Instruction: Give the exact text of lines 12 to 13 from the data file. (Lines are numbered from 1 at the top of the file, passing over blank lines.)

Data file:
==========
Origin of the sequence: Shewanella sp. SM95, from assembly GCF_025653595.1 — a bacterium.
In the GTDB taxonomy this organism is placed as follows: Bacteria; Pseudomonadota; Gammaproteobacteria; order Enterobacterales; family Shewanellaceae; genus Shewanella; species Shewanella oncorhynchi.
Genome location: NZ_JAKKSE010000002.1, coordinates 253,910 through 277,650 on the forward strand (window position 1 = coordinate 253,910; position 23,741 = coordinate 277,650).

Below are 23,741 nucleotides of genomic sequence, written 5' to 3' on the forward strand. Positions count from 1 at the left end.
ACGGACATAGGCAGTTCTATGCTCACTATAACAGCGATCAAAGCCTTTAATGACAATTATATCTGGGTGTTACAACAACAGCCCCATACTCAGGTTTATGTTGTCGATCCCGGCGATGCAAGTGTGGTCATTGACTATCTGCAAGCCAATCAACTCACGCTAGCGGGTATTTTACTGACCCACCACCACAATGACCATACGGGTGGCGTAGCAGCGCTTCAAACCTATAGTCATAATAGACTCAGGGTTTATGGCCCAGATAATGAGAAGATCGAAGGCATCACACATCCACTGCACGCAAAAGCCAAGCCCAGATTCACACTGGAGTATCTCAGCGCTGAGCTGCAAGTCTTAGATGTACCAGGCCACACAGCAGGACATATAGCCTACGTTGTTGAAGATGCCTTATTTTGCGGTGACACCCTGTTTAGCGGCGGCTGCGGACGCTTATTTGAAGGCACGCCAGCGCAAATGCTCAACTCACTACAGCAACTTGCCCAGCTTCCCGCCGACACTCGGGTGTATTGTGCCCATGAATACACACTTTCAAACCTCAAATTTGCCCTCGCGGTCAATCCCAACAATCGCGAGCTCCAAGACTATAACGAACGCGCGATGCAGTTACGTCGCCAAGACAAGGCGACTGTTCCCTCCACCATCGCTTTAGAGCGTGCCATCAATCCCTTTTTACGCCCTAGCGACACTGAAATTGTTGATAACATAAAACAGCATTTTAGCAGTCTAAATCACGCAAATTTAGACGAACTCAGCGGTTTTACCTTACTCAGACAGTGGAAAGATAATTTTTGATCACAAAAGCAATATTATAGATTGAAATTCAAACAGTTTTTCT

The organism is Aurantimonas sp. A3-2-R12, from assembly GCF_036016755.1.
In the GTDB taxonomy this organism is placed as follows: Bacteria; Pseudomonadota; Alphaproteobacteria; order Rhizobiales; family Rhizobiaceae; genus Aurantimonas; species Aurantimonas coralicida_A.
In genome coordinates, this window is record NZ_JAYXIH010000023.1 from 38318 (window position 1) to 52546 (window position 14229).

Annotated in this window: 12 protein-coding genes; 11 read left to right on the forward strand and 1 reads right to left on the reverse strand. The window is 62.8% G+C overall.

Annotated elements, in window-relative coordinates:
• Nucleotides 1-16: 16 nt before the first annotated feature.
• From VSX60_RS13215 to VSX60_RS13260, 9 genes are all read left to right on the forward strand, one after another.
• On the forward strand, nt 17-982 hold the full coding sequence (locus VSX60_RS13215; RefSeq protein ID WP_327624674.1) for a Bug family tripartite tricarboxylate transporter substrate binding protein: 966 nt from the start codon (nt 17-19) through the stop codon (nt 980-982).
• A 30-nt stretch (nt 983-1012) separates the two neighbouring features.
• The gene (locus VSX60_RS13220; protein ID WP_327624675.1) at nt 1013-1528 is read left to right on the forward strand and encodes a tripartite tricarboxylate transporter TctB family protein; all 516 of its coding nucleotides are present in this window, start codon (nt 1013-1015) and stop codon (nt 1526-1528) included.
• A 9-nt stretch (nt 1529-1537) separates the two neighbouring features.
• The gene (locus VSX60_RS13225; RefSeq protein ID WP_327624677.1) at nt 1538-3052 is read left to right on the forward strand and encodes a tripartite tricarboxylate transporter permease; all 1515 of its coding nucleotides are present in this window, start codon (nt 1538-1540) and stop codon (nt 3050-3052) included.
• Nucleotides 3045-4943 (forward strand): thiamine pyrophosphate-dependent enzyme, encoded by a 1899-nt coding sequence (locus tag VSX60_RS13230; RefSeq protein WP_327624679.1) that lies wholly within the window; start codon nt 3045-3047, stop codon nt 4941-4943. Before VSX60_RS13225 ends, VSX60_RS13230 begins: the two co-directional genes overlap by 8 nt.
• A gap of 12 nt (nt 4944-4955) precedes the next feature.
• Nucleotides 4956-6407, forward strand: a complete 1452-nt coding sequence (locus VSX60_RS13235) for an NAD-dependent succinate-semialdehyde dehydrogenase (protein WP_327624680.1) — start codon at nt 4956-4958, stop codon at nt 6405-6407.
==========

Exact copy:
• From VSX60_RS13215 to VSX60_RS13260, 9 genes are all read left to right on the forward strand, one after another.
• On the forward strand, nt 17-982 hold the full coding sequence (locus VSX60_RS13215; RefSeq protein ID WP_327624674.1) for a Bug family tripartite tricarboxylate transporter substrate binding protein: 966 nt from the start codon (nt 17-19) through the stop codon (nt 980-982).